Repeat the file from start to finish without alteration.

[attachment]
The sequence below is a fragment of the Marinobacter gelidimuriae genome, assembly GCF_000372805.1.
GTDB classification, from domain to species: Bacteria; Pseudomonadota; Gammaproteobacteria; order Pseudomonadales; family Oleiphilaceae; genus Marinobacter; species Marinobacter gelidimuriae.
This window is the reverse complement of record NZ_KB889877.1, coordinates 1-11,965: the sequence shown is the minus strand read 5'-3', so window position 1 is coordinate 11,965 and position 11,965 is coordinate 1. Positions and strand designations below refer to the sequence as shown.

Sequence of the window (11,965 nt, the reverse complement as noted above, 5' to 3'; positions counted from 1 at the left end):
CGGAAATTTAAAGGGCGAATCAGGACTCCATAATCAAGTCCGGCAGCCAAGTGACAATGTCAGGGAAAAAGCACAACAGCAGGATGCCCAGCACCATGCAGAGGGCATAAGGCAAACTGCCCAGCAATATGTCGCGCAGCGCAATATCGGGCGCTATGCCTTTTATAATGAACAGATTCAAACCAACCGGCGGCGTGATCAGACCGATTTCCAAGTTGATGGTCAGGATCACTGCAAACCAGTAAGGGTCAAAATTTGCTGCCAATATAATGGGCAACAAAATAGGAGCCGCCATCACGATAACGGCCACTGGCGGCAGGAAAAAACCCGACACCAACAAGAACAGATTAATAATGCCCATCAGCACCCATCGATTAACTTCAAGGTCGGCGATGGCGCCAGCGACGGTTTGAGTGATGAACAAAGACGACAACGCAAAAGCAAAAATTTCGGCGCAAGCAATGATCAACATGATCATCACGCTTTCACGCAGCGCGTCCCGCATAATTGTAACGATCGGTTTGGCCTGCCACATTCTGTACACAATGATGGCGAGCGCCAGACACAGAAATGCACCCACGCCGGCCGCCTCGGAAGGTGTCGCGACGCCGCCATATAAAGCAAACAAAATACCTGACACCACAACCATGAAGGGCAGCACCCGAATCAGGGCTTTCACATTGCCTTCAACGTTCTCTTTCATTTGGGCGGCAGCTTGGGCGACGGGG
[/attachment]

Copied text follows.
The sequence below is a fragment of the Marinobacter gelidimuriae genome, assembly GCF_000372805.1.
GTDB classification, from domain to species: Bacteria; Pseudomonadota; Gammaproteobacteria; order Pseudomonadales; family Oleiphilaceae; genus Marinobacter; species Marinobacter gelidimuriae.
This window is the reverse complement of record NZ_KB889877.1, coordinates 1-11,965: the sequence shown is the minus strand read 5'-3', so window position 1 is coordinate 11,965 and position 11,965 is coordinate 1. Positions and strand designations below refer to the sequence as shown.

Sequence of the window (11,965 nt, the reverse complement as noted above, 5' to 3'; positions counted from 1 at the left end):
CGGAAATTTAAAGGGCGAATCAGGACTCCATAATCAAGTCCGGCAGCCAAGTGACAATGTCAGGGAAAAAGCACAACAGCAGGATGCCCAGCACCATGCAGAGGGCATAAGGCAAACTGCCCAGCAATATGTCGCGCAGCGCAATATCGGGCGCTATGCCTTTTATAATGAACAGATTCAAACCAACCGGCGGCGTGATCAGACCGATTTCCAAGTTGATGGTCAGGATCACTGCAAACCAGTAAGGGTCAAAATTTGCTGCCAATATAATGGGCAACAAAATAGGAGCCGCCATCACGATAACGGCCACTGGCGGCAGGAAAAAACCCGACACCAACAAGAACAGATTAATAATGCCCATCAGCACCCATCGATTAACTTCAAGGTCGGCGATGGCGCCAGCGACGGTTTGAGTGATGAACAAAGACGACAACGCAAAAGCAAAAATTTCGGCGCAAGCAATGATCAACATGATCATCACGCTTTCACGCAGCGCGTCCCGCATAATTGTAACGATCGGTTTGGCCTGCCACATTCTGTACACAATGATGGCGAGCGCCAGACACAGAAATGCACCCACGCCGGCCGCCTCGGAAGGTGTCGCGACGCCGCCATATAAAGCAAACAAAATACCTGACACCACAACCATGAAGGGCAGCACCCGAATCAGGGCTTTCACATTGCCTTCAACGTTCTCTTTCATTTGGGCGGCAGCTTGGGCGACGGGG